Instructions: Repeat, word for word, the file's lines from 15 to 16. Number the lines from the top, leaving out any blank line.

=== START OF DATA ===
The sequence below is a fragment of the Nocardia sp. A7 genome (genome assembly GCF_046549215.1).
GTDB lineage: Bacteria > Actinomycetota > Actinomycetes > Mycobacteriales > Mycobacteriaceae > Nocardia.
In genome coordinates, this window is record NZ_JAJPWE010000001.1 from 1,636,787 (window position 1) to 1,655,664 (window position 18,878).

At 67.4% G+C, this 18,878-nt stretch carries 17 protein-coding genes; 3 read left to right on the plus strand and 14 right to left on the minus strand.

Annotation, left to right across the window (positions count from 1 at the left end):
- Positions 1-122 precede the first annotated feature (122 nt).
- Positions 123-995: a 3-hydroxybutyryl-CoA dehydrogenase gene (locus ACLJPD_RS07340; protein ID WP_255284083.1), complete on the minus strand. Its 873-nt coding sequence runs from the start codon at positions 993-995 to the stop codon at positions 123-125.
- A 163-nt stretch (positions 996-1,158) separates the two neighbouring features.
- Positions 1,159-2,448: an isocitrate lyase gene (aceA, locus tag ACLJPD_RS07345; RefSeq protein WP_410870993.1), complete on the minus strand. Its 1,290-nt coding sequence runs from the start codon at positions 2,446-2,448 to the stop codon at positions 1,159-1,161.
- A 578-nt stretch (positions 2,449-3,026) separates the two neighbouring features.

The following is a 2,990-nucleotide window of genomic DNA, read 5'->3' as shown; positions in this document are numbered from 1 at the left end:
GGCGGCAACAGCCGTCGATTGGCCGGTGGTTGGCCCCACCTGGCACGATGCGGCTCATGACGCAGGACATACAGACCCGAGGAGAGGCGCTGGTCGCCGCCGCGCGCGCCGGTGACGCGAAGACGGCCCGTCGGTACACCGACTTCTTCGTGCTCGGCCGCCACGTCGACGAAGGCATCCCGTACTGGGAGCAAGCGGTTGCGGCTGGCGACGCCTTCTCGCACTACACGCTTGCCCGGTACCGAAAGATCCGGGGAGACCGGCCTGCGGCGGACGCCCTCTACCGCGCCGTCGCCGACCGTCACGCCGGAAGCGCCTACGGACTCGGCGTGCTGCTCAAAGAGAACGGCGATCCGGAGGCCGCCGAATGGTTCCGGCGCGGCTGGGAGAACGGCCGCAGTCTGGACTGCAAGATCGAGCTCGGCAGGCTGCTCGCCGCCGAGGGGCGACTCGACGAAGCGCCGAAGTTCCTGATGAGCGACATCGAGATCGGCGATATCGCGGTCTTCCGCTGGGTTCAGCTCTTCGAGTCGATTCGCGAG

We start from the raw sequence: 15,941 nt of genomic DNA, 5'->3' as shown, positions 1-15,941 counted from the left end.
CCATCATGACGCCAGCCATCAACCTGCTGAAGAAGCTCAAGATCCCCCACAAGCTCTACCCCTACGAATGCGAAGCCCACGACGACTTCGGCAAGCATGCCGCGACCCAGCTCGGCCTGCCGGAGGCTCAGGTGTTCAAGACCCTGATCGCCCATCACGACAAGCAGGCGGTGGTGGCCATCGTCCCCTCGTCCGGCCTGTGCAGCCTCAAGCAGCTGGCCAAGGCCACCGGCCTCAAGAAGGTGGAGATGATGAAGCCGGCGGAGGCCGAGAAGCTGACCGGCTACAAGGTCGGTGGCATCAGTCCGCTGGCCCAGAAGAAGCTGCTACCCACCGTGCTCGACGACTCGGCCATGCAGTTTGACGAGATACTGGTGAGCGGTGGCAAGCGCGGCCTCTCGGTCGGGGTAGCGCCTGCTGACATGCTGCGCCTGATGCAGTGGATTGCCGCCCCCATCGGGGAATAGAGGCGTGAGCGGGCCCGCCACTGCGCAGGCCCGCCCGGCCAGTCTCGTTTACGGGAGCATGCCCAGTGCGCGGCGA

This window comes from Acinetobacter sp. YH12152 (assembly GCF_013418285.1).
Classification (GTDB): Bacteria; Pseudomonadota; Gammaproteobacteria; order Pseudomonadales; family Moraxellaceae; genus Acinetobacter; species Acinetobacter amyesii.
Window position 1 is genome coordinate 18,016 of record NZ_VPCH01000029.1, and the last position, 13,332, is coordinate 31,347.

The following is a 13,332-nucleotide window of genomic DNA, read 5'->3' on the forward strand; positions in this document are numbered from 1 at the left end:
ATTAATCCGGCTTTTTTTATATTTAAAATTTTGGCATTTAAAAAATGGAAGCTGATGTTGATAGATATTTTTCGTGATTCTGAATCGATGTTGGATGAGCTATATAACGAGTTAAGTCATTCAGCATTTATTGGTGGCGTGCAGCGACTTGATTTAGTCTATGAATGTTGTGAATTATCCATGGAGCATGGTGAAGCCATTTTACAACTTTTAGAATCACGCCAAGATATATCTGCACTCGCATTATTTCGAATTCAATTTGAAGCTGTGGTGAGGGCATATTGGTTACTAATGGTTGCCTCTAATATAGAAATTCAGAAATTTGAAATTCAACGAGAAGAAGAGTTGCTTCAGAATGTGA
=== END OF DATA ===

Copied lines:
This window comes from Acinetobacter sp. YH12152 (assembly GCF_013418285.1).
Classification (GTDB): Bacteria; Pseudomonadota; Gammaproteobacteria; order Pseudomonadales; family Moraxellaceae; genus Acinetobacter; species Acinetobacter amyesii.